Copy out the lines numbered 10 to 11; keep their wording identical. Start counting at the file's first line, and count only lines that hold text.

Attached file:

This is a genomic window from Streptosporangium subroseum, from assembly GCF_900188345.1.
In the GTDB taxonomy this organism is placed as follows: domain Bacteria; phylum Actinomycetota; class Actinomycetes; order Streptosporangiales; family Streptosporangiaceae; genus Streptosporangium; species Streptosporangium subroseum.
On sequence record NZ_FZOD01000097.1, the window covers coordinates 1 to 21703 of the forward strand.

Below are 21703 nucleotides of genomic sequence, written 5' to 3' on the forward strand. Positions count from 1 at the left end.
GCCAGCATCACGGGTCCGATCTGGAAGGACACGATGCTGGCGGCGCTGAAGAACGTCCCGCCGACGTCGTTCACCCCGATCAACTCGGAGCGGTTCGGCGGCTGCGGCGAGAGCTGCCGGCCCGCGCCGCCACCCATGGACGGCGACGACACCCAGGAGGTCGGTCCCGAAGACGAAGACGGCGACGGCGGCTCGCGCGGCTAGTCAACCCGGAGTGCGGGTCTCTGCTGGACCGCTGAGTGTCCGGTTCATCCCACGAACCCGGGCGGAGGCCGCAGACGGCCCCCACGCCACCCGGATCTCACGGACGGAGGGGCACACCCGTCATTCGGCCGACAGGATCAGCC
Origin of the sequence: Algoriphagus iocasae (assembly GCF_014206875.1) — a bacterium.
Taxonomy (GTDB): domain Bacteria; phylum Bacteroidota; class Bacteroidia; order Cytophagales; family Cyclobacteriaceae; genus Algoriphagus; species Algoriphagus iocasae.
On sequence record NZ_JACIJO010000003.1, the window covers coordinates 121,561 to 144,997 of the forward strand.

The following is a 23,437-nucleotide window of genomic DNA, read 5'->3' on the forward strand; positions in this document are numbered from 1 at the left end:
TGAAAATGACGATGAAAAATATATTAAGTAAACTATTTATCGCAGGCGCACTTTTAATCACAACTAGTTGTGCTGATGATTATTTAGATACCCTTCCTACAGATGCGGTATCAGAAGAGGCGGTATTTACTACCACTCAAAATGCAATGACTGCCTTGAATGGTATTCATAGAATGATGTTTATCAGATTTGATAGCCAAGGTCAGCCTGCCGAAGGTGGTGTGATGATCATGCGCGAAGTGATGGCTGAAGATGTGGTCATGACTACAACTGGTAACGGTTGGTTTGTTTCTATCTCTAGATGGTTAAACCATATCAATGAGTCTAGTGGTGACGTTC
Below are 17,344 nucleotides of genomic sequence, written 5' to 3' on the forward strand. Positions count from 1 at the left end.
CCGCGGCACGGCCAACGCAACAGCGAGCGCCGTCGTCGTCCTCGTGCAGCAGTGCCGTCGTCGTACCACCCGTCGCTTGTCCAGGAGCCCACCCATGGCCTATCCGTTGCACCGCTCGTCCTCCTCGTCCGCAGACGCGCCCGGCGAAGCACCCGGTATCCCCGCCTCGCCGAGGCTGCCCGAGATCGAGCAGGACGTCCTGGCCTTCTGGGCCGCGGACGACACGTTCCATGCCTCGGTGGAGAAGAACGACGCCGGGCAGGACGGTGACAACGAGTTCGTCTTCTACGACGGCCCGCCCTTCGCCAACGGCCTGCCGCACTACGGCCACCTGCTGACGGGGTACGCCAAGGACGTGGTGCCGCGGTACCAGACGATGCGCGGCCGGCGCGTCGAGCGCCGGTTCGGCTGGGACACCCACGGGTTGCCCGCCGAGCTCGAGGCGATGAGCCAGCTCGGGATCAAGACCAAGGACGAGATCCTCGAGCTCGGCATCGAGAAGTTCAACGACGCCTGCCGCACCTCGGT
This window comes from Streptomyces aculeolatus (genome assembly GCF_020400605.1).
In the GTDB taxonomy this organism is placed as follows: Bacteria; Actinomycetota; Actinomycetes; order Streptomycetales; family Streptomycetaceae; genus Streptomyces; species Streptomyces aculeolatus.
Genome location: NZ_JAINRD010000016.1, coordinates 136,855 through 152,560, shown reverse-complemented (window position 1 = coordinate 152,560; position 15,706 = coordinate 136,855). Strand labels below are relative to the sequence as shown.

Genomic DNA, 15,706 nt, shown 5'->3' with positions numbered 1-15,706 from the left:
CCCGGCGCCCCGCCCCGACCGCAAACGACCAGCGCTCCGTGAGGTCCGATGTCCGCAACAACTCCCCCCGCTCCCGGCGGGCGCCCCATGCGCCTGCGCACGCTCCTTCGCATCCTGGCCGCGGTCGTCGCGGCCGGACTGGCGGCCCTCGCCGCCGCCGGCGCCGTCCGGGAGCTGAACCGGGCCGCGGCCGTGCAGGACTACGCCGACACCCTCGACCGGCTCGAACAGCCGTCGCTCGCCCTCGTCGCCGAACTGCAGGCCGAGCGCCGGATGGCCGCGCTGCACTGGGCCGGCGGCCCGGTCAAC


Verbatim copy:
TGAAAATGACGATGAAAAATATATTAAGTAAACTATTTATCGCAGGCGCACTTTTAATCACAACTAGTTGTGCTGATGATTATTTAGATACCCTTCCTACAGATGCGGTATCAGAAGAGGCGGTATTTACTACCACTCAAAATGCAATGACTGCCTTGAATGGTATTCATAGAATGATGTTTATCAGATTTGATAGCCAAGGTCAGCCTGCCGAAGGTGGTGTGATGATCATGCGCGAAGTGATGGCTGAAGATGTGGTCATGACTACAACTGGTAACGGTTGGTTTGTTTCTATCTCTAGATGGTTAAACCATATCAATGAGTCTAGTGGTGACGTTC
Below are 17,344 nucleotides of genomic sequence, written 5' to 3' on the forward strand. Positions count from 1 at the left end.